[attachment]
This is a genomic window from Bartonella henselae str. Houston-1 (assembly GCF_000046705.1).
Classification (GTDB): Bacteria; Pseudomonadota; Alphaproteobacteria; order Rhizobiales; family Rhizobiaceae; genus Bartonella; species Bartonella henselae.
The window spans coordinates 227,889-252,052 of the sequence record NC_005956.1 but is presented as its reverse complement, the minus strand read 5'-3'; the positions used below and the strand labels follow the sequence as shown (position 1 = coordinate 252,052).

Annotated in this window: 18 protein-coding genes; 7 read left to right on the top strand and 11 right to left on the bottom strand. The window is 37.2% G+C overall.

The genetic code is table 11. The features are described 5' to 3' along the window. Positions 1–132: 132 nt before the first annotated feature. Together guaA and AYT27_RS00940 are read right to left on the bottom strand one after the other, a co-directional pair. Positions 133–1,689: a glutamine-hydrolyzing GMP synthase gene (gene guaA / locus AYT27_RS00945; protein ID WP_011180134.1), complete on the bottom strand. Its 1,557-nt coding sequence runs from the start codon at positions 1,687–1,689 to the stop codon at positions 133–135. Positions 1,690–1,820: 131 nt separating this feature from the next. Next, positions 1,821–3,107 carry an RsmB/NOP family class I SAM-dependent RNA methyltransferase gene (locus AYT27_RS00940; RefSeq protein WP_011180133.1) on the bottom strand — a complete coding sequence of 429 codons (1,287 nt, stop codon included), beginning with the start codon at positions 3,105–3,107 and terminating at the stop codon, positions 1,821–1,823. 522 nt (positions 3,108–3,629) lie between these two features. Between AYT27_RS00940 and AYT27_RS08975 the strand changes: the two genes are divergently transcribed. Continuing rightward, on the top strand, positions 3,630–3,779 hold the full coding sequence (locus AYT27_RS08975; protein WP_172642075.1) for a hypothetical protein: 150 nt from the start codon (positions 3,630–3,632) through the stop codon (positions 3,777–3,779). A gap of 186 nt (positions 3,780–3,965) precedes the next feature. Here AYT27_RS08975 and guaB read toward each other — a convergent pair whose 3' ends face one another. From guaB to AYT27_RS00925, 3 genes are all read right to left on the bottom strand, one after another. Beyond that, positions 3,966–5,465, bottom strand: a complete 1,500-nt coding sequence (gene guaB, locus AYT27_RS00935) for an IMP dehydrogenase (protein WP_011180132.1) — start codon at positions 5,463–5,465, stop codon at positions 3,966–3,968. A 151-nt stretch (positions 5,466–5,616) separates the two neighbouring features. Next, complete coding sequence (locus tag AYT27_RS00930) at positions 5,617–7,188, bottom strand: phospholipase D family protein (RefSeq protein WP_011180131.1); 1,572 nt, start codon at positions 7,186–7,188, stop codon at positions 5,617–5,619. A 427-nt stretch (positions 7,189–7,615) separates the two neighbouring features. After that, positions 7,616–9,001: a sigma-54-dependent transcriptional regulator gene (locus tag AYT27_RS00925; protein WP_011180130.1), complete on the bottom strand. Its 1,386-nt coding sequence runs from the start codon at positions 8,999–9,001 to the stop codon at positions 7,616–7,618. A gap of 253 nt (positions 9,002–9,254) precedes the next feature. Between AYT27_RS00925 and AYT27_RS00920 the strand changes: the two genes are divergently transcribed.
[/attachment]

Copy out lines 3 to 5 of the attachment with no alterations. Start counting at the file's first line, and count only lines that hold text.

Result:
The window spans coordinates 227,889-252,052 of the sequence record NC_005956.1 but is presented as its reverse complement, the minus strand read 5'-3'; the positions used below and the strand labels follow the sequence as shown (position 1 = coordinate 252,052).

Annotated in this window: 18 protein-coding genes; 7 read left to right on the top strand and 11 right to left on the bottom strand. The window is 37.2% G+C overall.

The genetic code is table 11. The features are described 5' to 3' along the window. Positions 1–132: 132 nt before the first annotated feature. Together guaA and AYT27_RS00940 are read right to left on the bottom strand one after the other, a co-directional pair. Positions 133–1,689: a glutamine-hydrolyzing GMP synthase gene (gene guaA / locus AYT27_RS00945; protein ID WP_011180134.1), complete on the bottom strand. Its 1,557-nt coding sequence runs from the start codon at positions 1,687–1,689 to the stop codon at positions 133–135. Positions 1,690–1,820: 131 nt separating this feature from the next. Next, positions 1,821–3,107 carry an RsmB/NOP family class I SAM-dependent RNA methyltransferase gene (locus AYT27_RS00940; RefSeq protein WP_011180133.1) on the bottom strand — a complete coding sequence of 429 codons (1,287 nt, stop codon included), beginning with the start codon at positions 3,105–3,107 and terminating at the stop codon, positions 1,821–1,823. 522 nt (positions 3,108–3,629) lie between these two features. Between AYT27_RS00940 and AYT27_RS08975 the strand changes: the two genes are divergently transcribed. Continuing rightward, on the top strand, positions 3,630–3,779 hold the full coding sequence (locus AYT27_RS08975; protein WP_172642075.1) for a hypothetical protein: 150 nt from the start codon (positions 3,630–3,632) through the stop codon (positions 3,777–3,779). A gap of 186 nt (positions 3,780–3,965) precedes the next feature. Here AYT27_RS08975 and guaB read toward each other — a convergent pair whose 3' ends face one another. From guaB to AYT27_RS00925, 3 genes are all read right to left on the bottom strand, one after another. Beyond that, positions 3,966–5,465, bottom strand: a complete 1,500-nt coding sequence (gene guaB, locus AYT27_RS00935) for an IMP dehydrogenase (protein WP_011180132.1) — start codon at positions 5,463–5,465, stop codon at positions 3,966–3,968. A 151-nt stretch (positions 5,466–5,616) separates the two neighbouring features. Next, complete coding sequence (locus tag AYT27_RS00930) at positions 5,617–7,188, bottom strand: phospholipase D family protein (RefSeq protein WP_011180131.1); 1,572 nt, start codon at positions 7,186–7,188, stop codon at positions 5,617–5,619. A 427-nt stretch (positions 7,189–7,615) separates the two neighbouring features. After that, positions 7,616–9,001: a sigma-54-dependent transcriptional regulator gene (locus tag AYT27_RS00925; protein WP_011180130.1), complete on the bottom strand. Its 1,386-nt coding sequence runs from the start codon at positions 8,999–9,001 to the stop codon at positions 7,616–7,618. A gap of 253 nt (positions 9,002–9,254) precedes the next feature. Between AYT27_RS00925 and AYT27_RS00920 the strand changes: the two genes are divergently transcribed.